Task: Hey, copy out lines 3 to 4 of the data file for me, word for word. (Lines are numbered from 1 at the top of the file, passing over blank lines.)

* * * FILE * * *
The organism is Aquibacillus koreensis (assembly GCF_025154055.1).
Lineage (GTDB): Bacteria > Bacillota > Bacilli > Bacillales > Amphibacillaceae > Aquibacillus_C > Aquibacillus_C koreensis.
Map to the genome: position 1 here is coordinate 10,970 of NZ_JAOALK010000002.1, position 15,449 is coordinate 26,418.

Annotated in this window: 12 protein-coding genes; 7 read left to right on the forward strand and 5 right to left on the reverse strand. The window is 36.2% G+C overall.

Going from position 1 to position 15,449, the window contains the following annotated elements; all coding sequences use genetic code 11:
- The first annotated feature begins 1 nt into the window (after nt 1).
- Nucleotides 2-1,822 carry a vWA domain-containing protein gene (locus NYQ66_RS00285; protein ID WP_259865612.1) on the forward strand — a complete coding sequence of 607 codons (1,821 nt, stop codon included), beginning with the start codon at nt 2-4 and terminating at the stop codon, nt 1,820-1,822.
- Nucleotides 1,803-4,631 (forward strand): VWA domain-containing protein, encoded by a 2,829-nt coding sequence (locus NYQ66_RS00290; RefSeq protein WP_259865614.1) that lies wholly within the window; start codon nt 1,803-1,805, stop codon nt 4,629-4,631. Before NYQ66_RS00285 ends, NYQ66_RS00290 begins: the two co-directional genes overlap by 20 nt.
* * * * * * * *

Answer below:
Map to the genome: position 1 here is coordinate 10,970 of NZ_JAOALK010000002.1, position 15,449 is coordinate 26,418.

Annotated in this window: 12 protein-coding genes; 7 read left to right on the forward strand and 5 right to left on the reverse strand. The window is 36.2% G+C overall.